Cross Cultural

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Chapter 1

NEGOTIATION: THE MIND AND HEART

OVERVIEW

This chapter can either be assigned before students arrive on the first day of class or after the first class meeting. As a general teaching principle, I never assign reading in advance; instead, the reading always follows the exercise. The chapter lends itself well to small discussion groups. For example, during the first day or week of class, students can work in small groups for 10-15 minutes with the objectives of: (1) identifying the key challenges that managers face when they negotiate; and/or (2) identifying factors in the new economy that make negotiation more relevant. I usually like to give very current examples of how negotiation is a core management competency (e.g., examples of interdependence, competition, information age, and globalization). I suggest presenting the six “myths” of negotiation and the key reasons why people are ineffective. It can be very helpful to discuss the key learning objectives as they apply to the course or session. If students are keeping a journal as part of their class, they can be asked to develop their own learning objectives.

Lecture Outline

Negotiation: Definition and scope

1 Negotiation is an interpersonal decision-making process necessary whenever we cannot achieve our objectives single-handedly. Thus, effective negotiation is not just about money—it is equally about relationships and trust.

2 Scope of negotiation ranges from two-party to highly complex multiparty and multinational deals

3 In the business world, people negotiate at multiple levels and contexts: within departmental or business units, between companies, and even across industries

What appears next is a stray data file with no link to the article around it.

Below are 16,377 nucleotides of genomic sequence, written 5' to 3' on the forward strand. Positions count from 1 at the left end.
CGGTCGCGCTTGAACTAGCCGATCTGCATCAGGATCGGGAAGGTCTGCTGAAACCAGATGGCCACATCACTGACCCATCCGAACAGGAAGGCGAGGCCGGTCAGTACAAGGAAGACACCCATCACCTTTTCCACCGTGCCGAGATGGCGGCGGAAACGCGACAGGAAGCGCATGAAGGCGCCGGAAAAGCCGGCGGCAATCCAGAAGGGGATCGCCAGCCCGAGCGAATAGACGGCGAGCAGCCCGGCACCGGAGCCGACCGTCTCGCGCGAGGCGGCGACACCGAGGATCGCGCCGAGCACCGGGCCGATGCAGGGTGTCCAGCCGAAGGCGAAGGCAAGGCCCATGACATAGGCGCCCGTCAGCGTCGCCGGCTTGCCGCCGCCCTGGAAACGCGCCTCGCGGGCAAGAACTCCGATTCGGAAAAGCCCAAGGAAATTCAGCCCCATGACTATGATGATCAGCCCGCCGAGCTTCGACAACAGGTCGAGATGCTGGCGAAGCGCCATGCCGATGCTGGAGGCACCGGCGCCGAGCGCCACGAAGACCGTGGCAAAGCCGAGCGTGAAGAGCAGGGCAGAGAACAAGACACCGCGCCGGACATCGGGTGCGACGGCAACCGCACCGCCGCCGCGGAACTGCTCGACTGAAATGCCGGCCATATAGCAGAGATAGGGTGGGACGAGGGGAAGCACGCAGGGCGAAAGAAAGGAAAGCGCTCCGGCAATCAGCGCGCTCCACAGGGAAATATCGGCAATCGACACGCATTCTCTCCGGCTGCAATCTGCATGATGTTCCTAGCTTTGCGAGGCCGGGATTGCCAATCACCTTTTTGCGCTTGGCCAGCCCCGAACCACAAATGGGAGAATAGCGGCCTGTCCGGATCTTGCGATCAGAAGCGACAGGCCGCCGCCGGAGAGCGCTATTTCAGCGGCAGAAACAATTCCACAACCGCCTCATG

negotiation as a core management competency

1 Five key reasons effective negotiation skills are increasingly important for executives, leaders, and managers in the business world

1 Dynamic nature of business

2 Interdependence

3 Competition

4 Information age

5 Globalization

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most people are ineffective negotiators

1 Research shows that people do not negotiate well

2 Less than 4% of managers reach win-win outcomes, 20% reach lose-lose outcomes

3 Even on issues for which people are in perfect agreement, they fail to realize it 50% of the time

negotiation sandtraps

1 Leaving money on the table (“lose-lose” negotiation)

2 Settling for too little (the “winner’s curse”)

3 Walking away from the negotiating table (negotiators reject terms offered by the counterparty that are demonstrably better than any other option available to them)

4 Settling for terms that are worse than your alternative (the “agreement bias”)

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why are people ineffective negotiators?

1 Egocentrism (the tendency for people to view their experiences in a way that is flattering for themselves)

2 Confirmation bias (tendency of people to see what they want to see when appraising their own performance)

3 Satisficing (the tendency to satisfice—to settle for something less than people otherwise could have)

4 Self-reinforcing incompetence

1 Single-loop vs. double-loop learning

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debunking negotiation myths

1 Myth 1: Negotiations are fixed-sum (whatever is good for one person must ipso facto be bad for the counterparty)

2 Myth 2: You need to be either tough or soft

3 Myth 3: Good negotiators are born

4 Myth 4: Experience is a great teacher

5 Myth 5: Good negotiators take risks

6 Myth 6: Good negotiators rely on intuition

1 Proactive and reactive strategies

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Learning objectives

1 Improve your ability to negotiate successfully

2 General strategy for successful negotiation

3 Enlightened model of negotiation (fraternal twin model)

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the mind and heart

1 Deliberate, rational, thoughtful strategies for negotiation...
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